• Adopt a common scheme in Jira to make it easier to integrate with Align: Jira is great because it allows every team to have their own workflows and ways of working. But if you’re using Jira Align to scale your agile practices and get visibility throughout the enterprise, you probably want to start bringing together the widely varying workflows. One way to do that is to adopt a common scheme in Jira that teams that are integrated with Jira Align can use. That scheme can have a standard set of issue types, attributes, and workflows that support the way your enterprise wants to scale.

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  • Separate the tool training from process training: Align is a tool that supports your agile process and practices. It works best if your teams are trained and proficient in your processes before they come to Jira Align training sessions. That way, they can see how the tool supports the process and they can spend time learning how to use the tool instead of working through process questions.

  • Role-based training focused on the jobs to be done: Jira Align has features for teams at every level of the organization. When you’re introducing your teams to Align, it works best to train people on the features they need to do their jobs as opposed to training them on every feature in Align. Focusing on the jobs to be done by each role helps ensure people know how to do the things they need on a daily, weekly, monthly and quarterly basis.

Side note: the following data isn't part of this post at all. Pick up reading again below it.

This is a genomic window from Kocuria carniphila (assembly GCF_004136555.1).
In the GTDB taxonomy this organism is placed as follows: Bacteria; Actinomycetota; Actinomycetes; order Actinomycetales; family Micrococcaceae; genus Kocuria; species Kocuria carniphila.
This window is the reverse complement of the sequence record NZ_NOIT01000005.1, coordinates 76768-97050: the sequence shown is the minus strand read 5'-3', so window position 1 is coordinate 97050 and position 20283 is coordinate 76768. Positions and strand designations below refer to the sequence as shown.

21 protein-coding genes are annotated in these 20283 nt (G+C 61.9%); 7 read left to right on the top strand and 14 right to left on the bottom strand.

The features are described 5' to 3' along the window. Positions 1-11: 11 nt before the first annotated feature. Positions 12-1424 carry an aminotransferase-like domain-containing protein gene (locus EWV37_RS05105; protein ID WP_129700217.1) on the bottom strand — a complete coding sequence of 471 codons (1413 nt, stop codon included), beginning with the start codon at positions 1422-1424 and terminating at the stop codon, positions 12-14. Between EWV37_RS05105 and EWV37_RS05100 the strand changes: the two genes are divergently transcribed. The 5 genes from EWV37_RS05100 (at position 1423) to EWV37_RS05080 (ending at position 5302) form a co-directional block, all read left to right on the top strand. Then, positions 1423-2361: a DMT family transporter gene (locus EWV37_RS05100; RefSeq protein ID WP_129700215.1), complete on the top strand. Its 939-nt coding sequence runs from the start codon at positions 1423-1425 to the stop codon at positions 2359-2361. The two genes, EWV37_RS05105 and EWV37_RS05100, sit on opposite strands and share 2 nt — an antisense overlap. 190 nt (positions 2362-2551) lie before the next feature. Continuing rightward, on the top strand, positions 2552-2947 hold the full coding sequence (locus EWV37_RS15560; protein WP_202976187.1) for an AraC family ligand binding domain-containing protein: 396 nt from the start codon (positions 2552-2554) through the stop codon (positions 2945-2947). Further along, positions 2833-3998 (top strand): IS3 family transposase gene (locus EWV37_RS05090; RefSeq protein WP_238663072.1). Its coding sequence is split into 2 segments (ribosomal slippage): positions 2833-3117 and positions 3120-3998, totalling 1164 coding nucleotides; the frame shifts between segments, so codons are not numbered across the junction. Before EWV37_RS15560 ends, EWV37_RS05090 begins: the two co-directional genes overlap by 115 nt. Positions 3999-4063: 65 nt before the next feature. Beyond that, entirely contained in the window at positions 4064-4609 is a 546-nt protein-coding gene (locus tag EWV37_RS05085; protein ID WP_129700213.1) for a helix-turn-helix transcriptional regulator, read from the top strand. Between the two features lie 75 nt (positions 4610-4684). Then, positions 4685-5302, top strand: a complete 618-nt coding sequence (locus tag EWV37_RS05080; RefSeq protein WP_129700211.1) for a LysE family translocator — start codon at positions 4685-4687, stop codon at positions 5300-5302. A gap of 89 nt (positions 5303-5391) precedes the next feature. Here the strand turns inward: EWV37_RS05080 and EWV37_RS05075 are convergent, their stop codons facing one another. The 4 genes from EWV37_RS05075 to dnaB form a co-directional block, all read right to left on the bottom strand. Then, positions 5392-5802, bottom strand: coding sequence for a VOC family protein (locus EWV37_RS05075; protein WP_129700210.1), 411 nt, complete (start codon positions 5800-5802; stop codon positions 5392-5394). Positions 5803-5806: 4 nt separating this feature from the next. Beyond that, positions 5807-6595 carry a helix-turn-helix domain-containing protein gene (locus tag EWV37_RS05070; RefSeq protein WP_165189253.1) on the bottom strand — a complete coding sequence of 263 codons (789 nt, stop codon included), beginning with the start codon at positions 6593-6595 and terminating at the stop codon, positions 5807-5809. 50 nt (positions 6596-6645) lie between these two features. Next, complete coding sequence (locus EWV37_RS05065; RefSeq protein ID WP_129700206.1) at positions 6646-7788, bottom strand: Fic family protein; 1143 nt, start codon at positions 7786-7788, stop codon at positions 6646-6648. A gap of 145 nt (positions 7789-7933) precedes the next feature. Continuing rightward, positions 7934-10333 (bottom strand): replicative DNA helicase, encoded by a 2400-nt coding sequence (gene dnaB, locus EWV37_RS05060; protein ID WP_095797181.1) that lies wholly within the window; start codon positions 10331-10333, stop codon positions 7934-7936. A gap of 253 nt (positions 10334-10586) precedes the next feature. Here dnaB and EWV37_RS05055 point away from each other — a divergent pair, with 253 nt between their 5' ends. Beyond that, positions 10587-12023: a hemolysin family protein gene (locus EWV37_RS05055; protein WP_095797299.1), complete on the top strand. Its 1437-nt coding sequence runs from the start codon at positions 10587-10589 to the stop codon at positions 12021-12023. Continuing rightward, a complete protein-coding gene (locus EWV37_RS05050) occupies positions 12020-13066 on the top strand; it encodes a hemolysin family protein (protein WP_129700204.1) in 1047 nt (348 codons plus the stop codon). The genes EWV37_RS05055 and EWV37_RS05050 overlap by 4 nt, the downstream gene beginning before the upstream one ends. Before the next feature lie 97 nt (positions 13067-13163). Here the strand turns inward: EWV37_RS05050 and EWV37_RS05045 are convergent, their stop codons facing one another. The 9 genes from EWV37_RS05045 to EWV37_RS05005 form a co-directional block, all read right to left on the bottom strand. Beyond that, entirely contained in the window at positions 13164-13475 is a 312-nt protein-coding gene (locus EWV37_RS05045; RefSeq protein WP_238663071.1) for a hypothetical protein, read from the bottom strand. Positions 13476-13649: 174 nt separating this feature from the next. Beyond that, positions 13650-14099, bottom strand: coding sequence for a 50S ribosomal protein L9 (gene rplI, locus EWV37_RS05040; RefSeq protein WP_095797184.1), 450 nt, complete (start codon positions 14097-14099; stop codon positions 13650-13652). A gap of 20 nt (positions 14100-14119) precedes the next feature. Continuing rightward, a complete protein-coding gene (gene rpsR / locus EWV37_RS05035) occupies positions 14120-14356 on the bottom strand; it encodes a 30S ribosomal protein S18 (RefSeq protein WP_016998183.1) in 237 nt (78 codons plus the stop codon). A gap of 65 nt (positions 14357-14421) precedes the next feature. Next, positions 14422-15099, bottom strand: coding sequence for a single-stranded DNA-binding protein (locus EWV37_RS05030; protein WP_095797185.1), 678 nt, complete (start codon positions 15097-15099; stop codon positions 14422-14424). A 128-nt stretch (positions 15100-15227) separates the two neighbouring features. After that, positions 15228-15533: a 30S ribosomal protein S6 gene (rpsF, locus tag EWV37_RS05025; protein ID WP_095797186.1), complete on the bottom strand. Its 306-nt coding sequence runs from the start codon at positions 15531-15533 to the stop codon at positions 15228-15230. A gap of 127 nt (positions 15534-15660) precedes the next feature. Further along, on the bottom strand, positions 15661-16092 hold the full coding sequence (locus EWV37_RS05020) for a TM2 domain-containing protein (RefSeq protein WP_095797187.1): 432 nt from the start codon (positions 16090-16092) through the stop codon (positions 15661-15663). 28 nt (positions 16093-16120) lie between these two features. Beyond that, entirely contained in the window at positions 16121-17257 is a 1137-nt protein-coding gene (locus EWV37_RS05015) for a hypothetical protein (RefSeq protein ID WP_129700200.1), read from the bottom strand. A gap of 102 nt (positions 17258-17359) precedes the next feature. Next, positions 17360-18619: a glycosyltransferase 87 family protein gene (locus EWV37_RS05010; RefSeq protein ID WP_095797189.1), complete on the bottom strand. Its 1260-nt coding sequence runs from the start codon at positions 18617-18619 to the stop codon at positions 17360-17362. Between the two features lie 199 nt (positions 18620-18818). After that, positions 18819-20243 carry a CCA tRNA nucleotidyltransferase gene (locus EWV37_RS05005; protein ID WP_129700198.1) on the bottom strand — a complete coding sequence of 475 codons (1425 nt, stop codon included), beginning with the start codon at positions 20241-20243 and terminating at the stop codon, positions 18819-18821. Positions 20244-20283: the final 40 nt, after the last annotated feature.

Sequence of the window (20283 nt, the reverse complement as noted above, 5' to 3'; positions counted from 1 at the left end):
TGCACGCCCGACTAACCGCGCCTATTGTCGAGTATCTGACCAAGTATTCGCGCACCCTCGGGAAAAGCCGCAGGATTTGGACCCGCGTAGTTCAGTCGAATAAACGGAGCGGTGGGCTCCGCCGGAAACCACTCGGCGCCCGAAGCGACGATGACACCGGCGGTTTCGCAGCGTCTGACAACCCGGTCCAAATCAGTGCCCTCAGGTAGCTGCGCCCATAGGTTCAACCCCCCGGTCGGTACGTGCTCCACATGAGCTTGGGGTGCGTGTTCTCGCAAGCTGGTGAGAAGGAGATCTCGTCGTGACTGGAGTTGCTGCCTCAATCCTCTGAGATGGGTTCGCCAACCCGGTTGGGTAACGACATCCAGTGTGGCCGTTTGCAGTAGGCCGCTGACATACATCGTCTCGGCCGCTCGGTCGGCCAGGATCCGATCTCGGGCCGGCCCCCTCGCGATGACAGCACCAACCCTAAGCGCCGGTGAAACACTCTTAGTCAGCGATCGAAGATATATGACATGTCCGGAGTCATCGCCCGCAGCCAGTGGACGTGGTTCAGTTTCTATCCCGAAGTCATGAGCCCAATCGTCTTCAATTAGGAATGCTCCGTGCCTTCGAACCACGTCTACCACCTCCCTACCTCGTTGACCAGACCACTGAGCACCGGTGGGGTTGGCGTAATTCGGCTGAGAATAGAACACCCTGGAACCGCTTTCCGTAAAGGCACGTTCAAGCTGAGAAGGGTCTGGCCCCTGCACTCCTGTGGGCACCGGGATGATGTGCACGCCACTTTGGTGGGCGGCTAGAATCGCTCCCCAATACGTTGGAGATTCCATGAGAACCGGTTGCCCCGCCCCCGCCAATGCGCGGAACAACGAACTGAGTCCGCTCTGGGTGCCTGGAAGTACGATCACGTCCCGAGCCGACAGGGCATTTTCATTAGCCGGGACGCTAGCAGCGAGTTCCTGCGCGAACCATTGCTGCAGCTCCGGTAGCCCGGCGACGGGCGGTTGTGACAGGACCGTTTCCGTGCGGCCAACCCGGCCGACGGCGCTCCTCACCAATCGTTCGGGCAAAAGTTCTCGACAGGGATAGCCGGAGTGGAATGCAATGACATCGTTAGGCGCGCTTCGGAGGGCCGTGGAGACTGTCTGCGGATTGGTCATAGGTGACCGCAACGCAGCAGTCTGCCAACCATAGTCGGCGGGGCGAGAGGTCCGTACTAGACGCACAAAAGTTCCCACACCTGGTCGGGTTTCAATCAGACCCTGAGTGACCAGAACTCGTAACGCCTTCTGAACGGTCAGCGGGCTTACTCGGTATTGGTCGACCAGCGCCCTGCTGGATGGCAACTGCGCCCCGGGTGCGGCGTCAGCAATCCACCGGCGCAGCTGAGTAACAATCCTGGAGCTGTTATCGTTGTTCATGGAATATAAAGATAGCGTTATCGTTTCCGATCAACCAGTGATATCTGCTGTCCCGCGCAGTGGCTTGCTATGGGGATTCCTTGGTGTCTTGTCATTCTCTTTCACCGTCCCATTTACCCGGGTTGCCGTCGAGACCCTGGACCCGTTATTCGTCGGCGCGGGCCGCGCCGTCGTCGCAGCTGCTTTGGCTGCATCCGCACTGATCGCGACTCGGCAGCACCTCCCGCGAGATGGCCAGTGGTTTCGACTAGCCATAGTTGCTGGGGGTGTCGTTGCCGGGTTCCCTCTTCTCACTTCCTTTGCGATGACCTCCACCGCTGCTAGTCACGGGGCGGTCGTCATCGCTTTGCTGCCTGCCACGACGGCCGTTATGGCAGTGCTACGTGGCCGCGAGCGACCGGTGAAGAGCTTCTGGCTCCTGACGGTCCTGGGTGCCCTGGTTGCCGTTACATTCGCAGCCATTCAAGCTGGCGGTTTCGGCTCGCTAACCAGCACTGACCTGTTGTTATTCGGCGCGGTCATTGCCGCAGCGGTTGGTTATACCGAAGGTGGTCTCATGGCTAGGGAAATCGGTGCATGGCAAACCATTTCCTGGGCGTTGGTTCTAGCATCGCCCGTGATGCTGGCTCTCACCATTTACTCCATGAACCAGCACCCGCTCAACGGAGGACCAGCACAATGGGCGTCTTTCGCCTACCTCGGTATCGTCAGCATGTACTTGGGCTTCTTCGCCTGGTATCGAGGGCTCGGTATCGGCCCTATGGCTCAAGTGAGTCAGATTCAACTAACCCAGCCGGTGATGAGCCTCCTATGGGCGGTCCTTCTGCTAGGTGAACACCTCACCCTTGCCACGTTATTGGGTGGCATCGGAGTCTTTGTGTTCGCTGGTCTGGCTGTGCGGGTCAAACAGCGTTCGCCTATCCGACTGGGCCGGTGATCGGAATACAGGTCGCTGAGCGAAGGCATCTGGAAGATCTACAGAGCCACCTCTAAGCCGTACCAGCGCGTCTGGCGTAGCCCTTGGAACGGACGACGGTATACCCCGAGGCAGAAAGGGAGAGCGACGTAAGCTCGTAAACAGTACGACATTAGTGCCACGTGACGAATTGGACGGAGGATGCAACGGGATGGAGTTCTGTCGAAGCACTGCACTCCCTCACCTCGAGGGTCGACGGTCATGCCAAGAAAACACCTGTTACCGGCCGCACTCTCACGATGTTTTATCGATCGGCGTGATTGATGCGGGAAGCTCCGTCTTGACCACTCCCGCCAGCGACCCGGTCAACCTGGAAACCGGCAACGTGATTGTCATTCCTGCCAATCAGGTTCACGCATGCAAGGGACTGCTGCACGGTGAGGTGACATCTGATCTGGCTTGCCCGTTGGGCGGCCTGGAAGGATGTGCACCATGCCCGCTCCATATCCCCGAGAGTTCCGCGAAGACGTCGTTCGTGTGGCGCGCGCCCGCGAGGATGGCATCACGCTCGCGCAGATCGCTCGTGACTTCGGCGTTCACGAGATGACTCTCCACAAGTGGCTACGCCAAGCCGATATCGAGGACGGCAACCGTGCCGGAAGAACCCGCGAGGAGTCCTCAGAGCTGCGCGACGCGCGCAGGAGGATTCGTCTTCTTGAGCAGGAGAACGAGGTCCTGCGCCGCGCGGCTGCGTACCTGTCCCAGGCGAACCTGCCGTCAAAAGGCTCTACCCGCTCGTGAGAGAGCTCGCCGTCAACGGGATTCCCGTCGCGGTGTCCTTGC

• Standard set of scenarios in a training environment: When people are learning new tools, it’s best to give them an environment where they can experiment and try new things. Though it might seem like a good idea to have your teams do their training in their production environment, that has at least two drawbacks.
    1. People can’t try different scenarios out in a production environment.
    2. You may not have data in your production environment that demonstrates different scenarios.
    If you create a standard set of scenarios within your Align test environment, you can use that to reinforce different training situations.

  • Set aside time for Office Hours: Once your teams leave the training sessions, be sure to set aside time for Office Hours. These are sessions where people can drop in (either in real life, or in a conference call) to ask questions about their specific day-to-day situations. It's unlikely you cover every possible question in your training sessions, so having experts available to help people when they're back in their day-to-day work will help reinforce the training (and identify new scenarios to include in your training plans.)